This weekly column offers a digest of the latest pieces from the Chinese blogosphere published on our website and most recently completed translations of new Chinese writing. 

Shanghai Cathay

New texts published

 Food memories: Shanghai curry – Bo Bangni

In her series, Bo Bangni connects food and personal story. This article on ‘Shanghai curry’ brings together the multicultural flavours of China’s commercial metropolis, and memories of educated youth in her family.

 Counter-revolutionary cases close to home – Zhu Xuedong

The times of the cultural revolution, and the times immediately following it, are still present in the memory of many Chinese people who experienced it first hand. Senior journalist Zhu Xuedong evokes  a ‘counter-revolutionary criminal’ from his childhood – a worker from his village who had the bad luck of expressing relief at the news of Mao’s death over the phone.

China’s silk road and the spirit of the times – Zheng Yongnian

This piece is part of a series by political analyst Zheng Yongnain, reflecting on China’s international relations. Zheng Yongnian wonders how Chinese imperialism or international influence may differ from British and American imperialism. To guide his thoughts, he uses the Hegelian concept of the ‘zeitgeist’ or spirit of the times, as well as the historical and geopolitical construct of the ‘Silk Road’.

What’s so good about Shanghai? – Tang Yalin

When inland friends ask the writer: ‘What is appealing about life in Shanghai? Isn’t it a frustrating and difficult bustling city?’, Tang Yalin replies, the great thing about Shanghai is the choices offered to you, the freedom you can experience, and the romantic quality of everyday life, the possibility of sudden moments of joy offered by this multicultural city.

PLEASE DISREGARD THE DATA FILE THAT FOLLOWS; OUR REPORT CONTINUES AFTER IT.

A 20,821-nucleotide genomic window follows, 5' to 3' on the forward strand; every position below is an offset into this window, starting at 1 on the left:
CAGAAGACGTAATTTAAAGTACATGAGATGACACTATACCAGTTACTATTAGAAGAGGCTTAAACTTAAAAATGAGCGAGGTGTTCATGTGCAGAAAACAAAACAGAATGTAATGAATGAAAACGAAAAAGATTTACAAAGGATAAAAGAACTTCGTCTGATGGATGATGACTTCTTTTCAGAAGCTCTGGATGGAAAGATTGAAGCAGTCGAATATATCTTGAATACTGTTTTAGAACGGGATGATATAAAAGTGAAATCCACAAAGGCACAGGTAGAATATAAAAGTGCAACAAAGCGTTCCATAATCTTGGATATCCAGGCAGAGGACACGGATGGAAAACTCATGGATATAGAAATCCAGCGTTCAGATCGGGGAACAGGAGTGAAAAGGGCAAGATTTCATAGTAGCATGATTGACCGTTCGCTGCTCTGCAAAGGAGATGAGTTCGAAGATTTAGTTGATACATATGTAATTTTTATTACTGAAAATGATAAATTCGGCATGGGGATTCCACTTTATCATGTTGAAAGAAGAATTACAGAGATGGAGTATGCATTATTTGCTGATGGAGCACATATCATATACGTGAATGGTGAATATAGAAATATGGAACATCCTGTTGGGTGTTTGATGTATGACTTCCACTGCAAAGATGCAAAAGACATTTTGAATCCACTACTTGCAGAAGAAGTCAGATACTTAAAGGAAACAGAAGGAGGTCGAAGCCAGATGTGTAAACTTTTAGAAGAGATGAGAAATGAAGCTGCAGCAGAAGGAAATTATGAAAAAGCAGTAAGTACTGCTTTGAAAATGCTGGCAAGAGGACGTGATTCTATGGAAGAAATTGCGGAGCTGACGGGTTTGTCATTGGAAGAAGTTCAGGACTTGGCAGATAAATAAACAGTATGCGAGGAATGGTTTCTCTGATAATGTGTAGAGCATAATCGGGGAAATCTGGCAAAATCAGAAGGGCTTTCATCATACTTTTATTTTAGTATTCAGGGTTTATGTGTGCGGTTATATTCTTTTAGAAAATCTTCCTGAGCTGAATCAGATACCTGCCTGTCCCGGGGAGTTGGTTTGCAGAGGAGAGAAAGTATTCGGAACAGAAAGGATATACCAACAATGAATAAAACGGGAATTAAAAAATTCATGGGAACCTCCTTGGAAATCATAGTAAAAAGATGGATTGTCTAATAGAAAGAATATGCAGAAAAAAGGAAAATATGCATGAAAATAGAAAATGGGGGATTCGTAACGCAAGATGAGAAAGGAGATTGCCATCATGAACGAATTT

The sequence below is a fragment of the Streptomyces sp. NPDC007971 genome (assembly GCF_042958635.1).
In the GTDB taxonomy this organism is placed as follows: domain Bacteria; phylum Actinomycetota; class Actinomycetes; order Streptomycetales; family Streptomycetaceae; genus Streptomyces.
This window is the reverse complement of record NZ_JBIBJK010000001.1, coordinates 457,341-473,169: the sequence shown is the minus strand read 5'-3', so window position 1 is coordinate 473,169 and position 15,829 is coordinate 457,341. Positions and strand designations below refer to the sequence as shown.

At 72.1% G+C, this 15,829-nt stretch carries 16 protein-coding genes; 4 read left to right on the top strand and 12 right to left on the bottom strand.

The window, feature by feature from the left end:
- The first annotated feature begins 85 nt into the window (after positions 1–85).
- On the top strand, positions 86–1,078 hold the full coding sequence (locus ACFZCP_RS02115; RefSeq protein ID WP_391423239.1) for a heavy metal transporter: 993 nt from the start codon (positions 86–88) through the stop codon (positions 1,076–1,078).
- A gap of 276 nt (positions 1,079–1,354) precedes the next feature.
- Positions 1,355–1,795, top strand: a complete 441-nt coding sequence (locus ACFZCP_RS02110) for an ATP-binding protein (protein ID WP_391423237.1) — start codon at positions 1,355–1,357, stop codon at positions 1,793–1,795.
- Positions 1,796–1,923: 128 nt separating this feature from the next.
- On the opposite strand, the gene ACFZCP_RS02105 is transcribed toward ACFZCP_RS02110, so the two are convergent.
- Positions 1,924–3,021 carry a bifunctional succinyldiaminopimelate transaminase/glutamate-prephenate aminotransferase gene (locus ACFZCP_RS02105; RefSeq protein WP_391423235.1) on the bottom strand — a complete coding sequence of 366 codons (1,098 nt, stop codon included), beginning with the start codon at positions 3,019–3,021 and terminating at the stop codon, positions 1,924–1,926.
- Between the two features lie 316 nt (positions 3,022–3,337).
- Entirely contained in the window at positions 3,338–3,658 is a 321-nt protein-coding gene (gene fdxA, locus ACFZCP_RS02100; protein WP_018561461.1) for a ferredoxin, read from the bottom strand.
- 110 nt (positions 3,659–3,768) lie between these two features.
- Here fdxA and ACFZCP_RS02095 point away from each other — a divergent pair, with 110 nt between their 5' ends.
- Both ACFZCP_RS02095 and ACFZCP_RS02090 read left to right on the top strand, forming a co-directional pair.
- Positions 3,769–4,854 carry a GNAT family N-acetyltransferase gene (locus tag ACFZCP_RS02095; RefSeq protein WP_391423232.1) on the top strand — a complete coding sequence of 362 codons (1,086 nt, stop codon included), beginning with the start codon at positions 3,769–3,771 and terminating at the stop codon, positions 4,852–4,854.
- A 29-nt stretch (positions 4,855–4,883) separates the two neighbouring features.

Why did I open a co-working space? – Ah Cai

Ah Cai, or Kenny Choi, recently opened Yi-gather, the first co-working and incubation space in Guangzhou. In this post, he shares his motivation – discovery of co-working spaces when he shot the first Chinese documentary film about social enterprise, desire to have his own space, and a vision about the benefits social innovation to China, and his home-city.

Why is there no legal protection in the world of love? – Ding Xiaoyun

Love comes with much sacrifice and dedication – of time, emotions, and multiple gifts. Yet if the feeling ends, there is no legal protection for the sad lovers – why, asks Ding Xiaoyun.

New translations completed

When the government announced a revision to the family planning regulations last year, some commentators expected the end of the one child policy – not so, explains journalist Zong He in ‘Family planning adjustment is not an invitation to bring on the second kid‘.

In ‘Four attitudes to oppression‘, Chengdu philosopher Li Yehang explores the possible reactions of victims in this world – seek revenge, sterile struggle, revolution, or mysticism.

Is China really a racist country? And what is the changing form of racism in China? Wu Xianghong offers a few elements to help us understand the question in ‘The decline of racism in China‘.

Finally, in ‘How to achieve good public life, Zhang Tianpan explores Toqueville’s analysis of democratic experiments in New England townships to contrast American and Chinese village life, and proposes self-management and autonomy as a basis for good public life.

This weekly column offers a digest of the latest pieces from the Chinese blogosphere published on our website and most recently completed translations of new Chinese writing.

dancing in the park

New texts published

Restoring the concept of charity  – Chen Tongkui

This piece proposes a reflection on the non-profit and charity sector in China. It offers insight into current debates regarding the respective roles of the government and community sectors in providing social welfare, and potential developments in regulations for the non-profit sector.

Fragmented education – Muran

Professor Muran reflects on the crisis of higher education in China today. He particularly focuses on the radical changes brought about by the internet – how technology modified the traditional role of the teacher, the relationship between teachers and students, and the modes of access to knowledge.